Shriners Hospitals for Children, which for decades has treated children from the United States and other countries with complex and life-threatening burn injuries, is considering a plan that could include ending burn services at its Boston location.
Advocates for children with burn injuries said they were devastated about the potential loss of services at Shriners’ Boston hospital, and they worried that some children may have to go without necessary care.
Hospital officials provided few details and declined to answer questions about the plan, which is not final. But they said the number of acute burn injuries in US children is declining — thanks in part to better prevention efforts — which led them to reevaluate the services they offer.
“Shriners Hospitals for Children’s Boston and Cincinnati hospitals are both part of a proposed consolidation plan for acute pediatric burn care which, if approved, would impact the delivery of inpatient care at each of these hospitals,” Shriners Hospitals spokesman Mel Bower said in an e-mail.
Hospital officials did not say whether they are considering closing the Boston location entirely, or if the plan is to cease offering some services and keep others.
Shriners’ Boston hospital also offers plastic surgery and treatment for cleft lip and palate, but most patients go there for burn care. The most severely burned children may need to spend weeks or months in the hospital.
The Boston hospital, which is next to and affiliated with Massachusetts General Hospital, is one of 22 hospitals in the Tampa-based Shriners network. It is one of only a few Shriners hospitals that treat burns, and it is the only verified burn center exclusively for children in New England. Boston Children’s Hospital does not have a burn center, though it treats children with many other complex issues.
The Shriners system includes a hospital in Springfield, but that location doesn’t treat burns.
Severe burns that cover most of a patient’s body can be fatal, and for those who survive, recovery can include many years of grueling surgeries and other follow-up care.
“Closing of any of the Shriners burn centers would be devastating to the pediatric population, who are among the most vulnerable patients,” said Tanya Sorkin, chief program officer at the Children’s Burn Foundation in Sherman Oaks, Calif.
The foundation assists families who need burn care, directing them to hospitals that offer the treatments they need — including the Shriners hospital in Boston.
“Because of our partnerships, we were able to airlift children who would have died otherwise to Boston Shriners,” Sorkin said. “These children today are thriving.”
For example, she said, the foundation helped a boy from Ukraine with severe electrical burns get to Boston, where he survived after months in intensive care.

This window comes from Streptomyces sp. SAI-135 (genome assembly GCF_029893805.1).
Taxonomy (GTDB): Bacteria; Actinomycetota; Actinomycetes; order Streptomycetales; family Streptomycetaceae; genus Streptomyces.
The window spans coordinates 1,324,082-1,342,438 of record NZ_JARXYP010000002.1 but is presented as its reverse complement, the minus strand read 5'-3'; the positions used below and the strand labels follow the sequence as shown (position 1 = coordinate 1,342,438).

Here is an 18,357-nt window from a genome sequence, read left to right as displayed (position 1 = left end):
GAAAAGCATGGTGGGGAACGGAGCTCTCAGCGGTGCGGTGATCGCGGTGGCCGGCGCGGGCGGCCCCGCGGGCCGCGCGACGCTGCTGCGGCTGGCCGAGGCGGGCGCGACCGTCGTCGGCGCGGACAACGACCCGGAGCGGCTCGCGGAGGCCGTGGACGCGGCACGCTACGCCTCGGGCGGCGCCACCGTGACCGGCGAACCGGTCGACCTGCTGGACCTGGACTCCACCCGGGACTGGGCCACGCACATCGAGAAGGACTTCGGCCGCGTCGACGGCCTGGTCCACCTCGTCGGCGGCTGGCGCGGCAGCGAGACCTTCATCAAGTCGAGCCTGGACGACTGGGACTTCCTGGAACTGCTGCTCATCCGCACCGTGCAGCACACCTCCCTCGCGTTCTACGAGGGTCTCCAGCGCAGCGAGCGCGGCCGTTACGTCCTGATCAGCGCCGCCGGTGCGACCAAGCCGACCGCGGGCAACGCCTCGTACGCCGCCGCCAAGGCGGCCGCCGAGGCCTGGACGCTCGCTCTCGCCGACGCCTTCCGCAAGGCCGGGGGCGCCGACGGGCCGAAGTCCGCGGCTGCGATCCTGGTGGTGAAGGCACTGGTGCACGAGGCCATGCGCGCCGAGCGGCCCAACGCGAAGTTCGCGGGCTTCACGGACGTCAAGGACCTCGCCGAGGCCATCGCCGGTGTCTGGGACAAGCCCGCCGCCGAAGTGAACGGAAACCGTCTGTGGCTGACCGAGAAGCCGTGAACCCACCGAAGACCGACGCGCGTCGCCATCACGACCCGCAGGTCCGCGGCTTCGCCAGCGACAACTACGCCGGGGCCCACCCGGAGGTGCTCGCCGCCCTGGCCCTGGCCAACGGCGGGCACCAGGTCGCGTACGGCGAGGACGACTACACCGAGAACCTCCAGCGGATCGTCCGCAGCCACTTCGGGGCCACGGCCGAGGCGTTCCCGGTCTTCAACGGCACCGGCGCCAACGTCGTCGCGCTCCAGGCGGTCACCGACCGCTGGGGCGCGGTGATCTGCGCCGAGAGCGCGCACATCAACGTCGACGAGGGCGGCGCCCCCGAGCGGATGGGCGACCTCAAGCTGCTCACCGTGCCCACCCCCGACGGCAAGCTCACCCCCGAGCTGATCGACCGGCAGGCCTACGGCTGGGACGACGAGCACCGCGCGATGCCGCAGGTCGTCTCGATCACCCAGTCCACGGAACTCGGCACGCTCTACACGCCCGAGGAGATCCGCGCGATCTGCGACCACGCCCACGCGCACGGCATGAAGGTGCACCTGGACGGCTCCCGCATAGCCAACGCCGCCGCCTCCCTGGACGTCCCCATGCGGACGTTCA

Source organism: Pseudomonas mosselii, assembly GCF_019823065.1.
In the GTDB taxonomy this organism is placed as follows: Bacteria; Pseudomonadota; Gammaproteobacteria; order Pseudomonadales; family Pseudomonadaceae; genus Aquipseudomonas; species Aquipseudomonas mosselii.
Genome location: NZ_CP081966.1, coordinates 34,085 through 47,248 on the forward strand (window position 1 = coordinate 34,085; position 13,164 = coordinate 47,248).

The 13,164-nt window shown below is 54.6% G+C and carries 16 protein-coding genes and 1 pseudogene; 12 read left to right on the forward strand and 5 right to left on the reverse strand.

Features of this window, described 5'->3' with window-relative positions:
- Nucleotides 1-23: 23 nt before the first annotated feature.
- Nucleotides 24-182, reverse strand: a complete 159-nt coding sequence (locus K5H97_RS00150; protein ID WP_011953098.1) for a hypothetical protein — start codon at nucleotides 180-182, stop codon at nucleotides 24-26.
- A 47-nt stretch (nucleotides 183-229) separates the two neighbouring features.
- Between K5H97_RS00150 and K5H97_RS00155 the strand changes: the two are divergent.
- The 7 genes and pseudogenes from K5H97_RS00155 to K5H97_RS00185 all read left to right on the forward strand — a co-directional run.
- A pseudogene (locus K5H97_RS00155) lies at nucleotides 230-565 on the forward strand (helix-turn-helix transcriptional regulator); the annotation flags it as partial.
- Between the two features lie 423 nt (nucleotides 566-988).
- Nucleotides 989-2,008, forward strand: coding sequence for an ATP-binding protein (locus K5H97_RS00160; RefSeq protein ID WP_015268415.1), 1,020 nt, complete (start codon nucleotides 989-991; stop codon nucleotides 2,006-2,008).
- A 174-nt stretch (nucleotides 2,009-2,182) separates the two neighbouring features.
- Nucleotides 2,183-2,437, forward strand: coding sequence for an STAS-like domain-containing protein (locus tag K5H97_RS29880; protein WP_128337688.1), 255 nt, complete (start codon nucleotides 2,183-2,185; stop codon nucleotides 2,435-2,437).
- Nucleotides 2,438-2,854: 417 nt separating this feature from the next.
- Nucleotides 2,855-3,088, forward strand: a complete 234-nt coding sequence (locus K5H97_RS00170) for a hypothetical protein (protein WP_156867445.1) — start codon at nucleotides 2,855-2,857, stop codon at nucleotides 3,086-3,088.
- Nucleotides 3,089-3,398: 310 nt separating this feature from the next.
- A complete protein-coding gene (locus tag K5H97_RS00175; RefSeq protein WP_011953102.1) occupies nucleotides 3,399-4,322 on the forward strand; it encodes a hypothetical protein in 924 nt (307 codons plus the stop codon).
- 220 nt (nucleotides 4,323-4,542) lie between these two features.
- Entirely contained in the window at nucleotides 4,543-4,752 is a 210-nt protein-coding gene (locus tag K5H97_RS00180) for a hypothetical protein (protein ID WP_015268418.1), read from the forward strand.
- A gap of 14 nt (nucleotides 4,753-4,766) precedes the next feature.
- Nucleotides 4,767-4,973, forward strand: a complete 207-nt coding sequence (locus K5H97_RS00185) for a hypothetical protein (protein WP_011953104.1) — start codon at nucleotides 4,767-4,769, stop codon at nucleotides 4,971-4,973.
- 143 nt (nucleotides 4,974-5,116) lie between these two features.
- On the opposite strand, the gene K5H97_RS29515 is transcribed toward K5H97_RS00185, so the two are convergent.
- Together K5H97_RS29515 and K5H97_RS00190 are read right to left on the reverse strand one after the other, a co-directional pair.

Shriners Hospitals are unusual in that they draw most of their funding from an endowment. They did not start billing for services until about seven years ago.
The system’s Boston hospital opened in 1964, as a unit of Mass. General; it later moved into its own space next door, growing to 30 beds.
Mass. General physicians still provide the medical care for Shriners patients under a contract between the two organizations.
Dr. Jay Austen, chief of plastic and reconstructive surgery and chief of burn surgery at Mass. General, said he understands that people are worried about the possibility of losing the services Shriners provides in Boston. But he said Mass. General would find a way to fill the gaps.
“If [Shriners] magically disappeared tomorrow, we would take great care of these children. We’d find a way,” Austen said.
“It is a very special and unique organization. We are all hopeful that [Shriners] will find a way to continue their incredible [work],” he added.
The number of adult patients treated by burn specialists at Mass. General has been increasing steadily, to about 2,900 patient visits last year.
Mass. General surgeons performed 644 procedures on burn patients last year, Austen added. This included surgeries to remove burned skin and to repair damaged skin, sometimes by grafting.
Shriners officials did not provide any patient numbers to the Globe.
Nationally, the rate of burn-related inpatient hospital stays fell about 35 percent between 1993 and 2013, according to federal government data.
A patient today is also much more likely to survive burns that cover most of the body, compared with several decades ago, when such injuries were more often fatal. But burn injuries can be life-altering, causing permanent changes to a patient’s appearance and difficulty with daily activities.
Shriners Hospitals also runs burn centers in Texas, Ohio, and California. Hospital officials said a final plan for burn care would be approved in July, at a large gathering of voting members of the Shriners fraternal organization in Daytona Beach, Fla.